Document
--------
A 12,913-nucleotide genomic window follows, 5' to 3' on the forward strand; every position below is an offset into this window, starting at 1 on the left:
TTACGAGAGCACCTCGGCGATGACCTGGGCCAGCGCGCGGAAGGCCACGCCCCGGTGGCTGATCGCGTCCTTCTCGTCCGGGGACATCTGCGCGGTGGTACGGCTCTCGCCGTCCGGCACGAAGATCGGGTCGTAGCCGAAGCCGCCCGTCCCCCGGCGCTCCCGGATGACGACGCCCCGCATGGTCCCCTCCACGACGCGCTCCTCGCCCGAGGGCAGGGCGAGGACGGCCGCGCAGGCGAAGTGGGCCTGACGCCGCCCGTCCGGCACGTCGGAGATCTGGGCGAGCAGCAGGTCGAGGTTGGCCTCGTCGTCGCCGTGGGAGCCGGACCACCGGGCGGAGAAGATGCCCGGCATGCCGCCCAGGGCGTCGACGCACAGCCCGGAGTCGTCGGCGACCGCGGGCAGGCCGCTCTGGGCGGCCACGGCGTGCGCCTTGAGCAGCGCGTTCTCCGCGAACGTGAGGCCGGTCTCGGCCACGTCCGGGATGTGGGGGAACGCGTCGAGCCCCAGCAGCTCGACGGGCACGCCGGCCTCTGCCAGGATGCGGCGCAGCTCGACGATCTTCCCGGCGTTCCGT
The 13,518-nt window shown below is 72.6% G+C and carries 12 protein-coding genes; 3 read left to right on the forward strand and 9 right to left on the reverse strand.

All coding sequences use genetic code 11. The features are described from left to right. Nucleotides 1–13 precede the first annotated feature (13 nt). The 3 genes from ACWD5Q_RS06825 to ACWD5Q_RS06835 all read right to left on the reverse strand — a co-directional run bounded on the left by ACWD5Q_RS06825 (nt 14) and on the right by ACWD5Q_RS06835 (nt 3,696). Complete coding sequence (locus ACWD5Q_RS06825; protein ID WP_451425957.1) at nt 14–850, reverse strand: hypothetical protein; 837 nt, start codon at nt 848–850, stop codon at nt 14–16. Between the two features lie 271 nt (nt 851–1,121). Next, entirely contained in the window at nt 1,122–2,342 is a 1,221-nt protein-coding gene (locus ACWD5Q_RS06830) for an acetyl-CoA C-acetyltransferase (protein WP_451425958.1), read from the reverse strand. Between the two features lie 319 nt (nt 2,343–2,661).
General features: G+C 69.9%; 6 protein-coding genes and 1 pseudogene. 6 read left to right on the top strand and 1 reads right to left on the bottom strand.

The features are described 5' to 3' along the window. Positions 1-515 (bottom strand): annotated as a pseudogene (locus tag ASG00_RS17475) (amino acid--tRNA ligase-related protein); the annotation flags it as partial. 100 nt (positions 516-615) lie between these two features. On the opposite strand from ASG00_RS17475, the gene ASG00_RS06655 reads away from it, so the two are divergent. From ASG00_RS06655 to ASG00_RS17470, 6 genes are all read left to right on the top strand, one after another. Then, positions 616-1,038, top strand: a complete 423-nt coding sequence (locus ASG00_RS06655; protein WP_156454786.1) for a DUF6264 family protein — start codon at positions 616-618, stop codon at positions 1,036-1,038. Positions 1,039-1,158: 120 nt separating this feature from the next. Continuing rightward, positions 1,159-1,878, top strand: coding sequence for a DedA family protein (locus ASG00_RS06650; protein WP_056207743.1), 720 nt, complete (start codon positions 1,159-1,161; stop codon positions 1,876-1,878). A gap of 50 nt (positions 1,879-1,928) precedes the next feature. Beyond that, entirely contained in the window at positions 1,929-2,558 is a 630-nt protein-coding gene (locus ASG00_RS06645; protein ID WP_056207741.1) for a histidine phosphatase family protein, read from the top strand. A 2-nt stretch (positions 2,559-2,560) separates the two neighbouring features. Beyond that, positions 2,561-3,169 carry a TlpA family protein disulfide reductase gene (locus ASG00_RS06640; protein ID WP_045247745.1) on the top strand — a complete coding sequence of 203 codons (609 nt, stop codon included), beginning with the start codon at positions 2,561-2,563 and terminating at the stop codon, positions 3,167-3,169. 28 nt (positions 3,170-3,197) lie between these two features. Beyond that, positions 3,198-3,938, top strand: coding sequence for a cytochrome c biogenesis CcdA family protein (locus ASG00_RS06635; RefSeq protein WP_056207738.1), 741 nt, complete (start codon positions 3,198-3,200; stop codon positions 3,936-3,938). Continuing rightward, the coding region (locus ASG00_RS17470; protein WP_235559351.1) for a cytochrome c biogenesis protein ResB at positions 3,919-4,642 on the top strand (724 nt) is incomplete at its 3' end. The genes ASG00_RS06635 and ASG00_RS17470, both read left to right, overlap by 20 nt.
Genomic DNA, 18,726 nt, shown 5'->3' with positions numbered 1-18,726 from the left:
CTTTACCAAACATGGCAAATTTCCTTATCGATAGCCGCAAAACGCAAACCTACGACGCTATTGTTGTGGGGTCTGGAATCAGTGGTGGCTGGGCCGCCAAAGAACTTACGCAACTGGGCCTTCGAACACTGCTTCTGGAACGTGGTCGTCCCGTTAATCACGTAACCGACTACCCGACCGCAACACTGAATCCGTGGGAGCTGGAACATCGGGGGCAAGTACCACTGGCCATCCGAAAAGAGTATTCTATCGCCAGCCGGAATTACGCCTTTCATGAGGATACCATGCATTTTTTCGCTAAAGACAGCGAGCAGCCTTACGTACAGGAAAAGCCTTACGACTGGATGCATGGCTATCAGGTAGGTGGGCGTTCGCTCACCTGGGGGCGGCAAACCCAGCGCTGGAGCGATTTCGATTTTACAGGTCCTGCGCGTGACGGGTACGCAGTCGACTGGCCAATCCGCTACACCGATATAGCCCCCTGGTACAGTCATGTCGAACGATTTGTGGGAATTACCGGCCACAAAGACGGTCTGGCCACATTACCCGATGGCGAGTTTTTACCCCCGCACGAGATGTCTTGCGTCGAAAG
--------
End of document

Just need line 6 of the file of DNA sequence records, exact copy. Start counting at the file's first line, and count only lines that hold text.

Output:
The features are described 5' to 3' along the window. Positions 1-515 (bottom strand): annotated as a pseudogene (locus tag ASG00_RS17475) (amino acid--tRNA ligase-related protein); the annotation flags it as partial. 100 nt (positions 516-615) lie between these two features. On the opposite strand from ASG00_RS17475, the gene ASG00_RS06655 reads away from it, so the two are divergent. From ASG00_RS06655 to ASG00_RS17470, 6 genes are all read left to right on the top strand, one after another. Then, positions 616-1,038, top strand: a complete 423-nt coding sequence (locus ASG00_RS06655; protein WP_156454786.1) for a DUF6264 family protein — start codon at positions 616-618, stop codon at positions 1,036-1,038. Positions 1,039-1,158: 120 nt separating this feature from the next. Continuing rightward, positions 1,159-1,878, top strand: coding sequence for a DedA family protein (locus ASG00_RS06650; protein WP_056207743.1), 720 nt, complete (start codon positions 1,159-1,161; stop codon positions 1,876-1,878). A gap of 50 nt (positions 1,879-1,928) precedes the next feature. Beyond that, entirely contained in the window at positions 1,929-2,558 is a 630-nt protein-coding gene (locus ASG00_RS06645; protein ID WP_056207741.1) for a histidine phosphatase family protein, read from the top strand. A 2-nt stretch (positions 2,559-2,560) separates the two neighbouring features. Beyond that, positions 2,561-3,169 carry a TlpA family protein disulfide reductase gene (locus ASG00_RS06640; protein ID WP_045247745.1) on the top strand — a complete coding sequence of 203 codons (609 nt, stop codon included), beginning with the start codon at positions 2,561-2,563 and terminating at the stop codon, positions 3,167-3,169. 28 nt (positions 3,170-3,197) lie between these two features. Beyond that, positions 3,198-3,938, top strand: coding sequence for a cytochrome c biogenesis CcdA family protein (locus ASG00_RS06635; RefSeq protein WP_056207738.1), 741 nt, complete (start codon positions 3,198-3,200; stop codon positions 3,936-3,938). Continuing rightward, the coding region (locus ASG00_RS17470; protein WP_235559351.1) for a cytochrome c biogenesis protein ResB at positions 3,919-4,642 on the top strand (724 nt) is incomplete at its 3' end. The genes ASG00_RS06635 and ASG00_RS17470, both read left to right, overlap by 20 nt.